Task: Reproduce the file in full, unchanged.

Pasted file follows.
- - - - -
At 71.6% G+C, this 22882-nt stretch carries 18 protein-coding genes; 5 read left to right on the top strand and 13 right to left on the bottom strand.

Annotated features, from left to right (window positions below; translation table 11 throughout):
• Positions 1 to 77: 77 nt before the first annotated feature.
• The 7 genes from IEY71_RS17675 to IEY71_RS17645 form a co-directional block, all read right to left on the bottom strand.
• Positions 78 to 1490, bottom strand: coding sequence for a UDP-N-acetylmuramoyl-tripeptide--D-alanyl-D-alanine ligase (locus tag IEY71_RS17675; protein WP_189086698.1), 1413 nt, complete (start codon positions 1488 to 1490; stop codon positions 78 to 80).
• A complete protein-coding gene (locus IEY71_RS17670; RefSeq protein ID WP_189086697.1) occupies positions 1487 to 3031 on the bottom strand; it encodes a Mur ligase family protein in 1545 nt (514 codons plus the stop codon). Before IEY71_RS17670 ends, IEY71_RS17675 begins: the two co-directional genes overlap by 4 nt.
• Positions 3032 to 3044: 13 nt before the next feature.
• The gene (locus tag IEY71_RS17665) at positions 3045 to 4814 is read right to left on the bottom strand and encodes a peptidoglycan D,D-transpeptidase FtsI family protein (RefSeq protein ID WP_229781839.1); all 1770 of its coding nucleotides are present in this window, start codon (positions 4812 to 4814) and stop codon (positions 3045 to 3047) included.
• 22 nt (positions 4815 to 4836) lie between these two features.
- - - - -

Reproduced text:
At 71.6% G+C, this 22882-nt stretch carries 18 protein-coding genes; 5 read left to right on the top strand and 13 right to left on the bottom strand.

Annotated features, from left to right (window positions below; translation table 11 throughout):
• Positions 1 to 77: 77 nt before the first annotated feature.
• The 7 genes from IEY71_RS17675 to IEY71_RS17645 form a co-directional block, all read right to left on the bottom strand.
• Positions 78 to 1490, bottom strand: coding sequence for a UDP-N-acetylmuramoyl-tripeptide--D-alanyl-D-alanine ligase (locus tag IEY71_RS17675; protein WP_189086698.1), 1413 nt, complete (start codon positions 1488 to 1490; stop codon positions 78 to 80).
• A complete protein-coding gene (locus IEY71_RS17670; RefSeq protein ID WP_189086697.1) occupies positions 1487 to 3031 on the bottom strand; it encodes a Mur ligase family protein in 1545 nt (514 codons plus the stop codon). Before IEY71_RS17670 ends, IEY71_RS17675 begins: the two co-directional genes overlap by 4 nt.
• Positions 3032 to 3044: 13 nt before the next feature.
• The gene (locus tag IEY71_RS17665) at positions 3045 to 4814 is read right to left on the bottom strand and encodes a peptidoglycan D,D-transpeptidase FtsI family protein (RefSeq protein ID WP_229781839.1); all 1770 of its coding nucleotides are present in this window, start codon (positions 4812 to 4814) and stop codon (positions 3045 to 3047) included.
• 22 nt (positions 4815 to 4836) lie between these two features.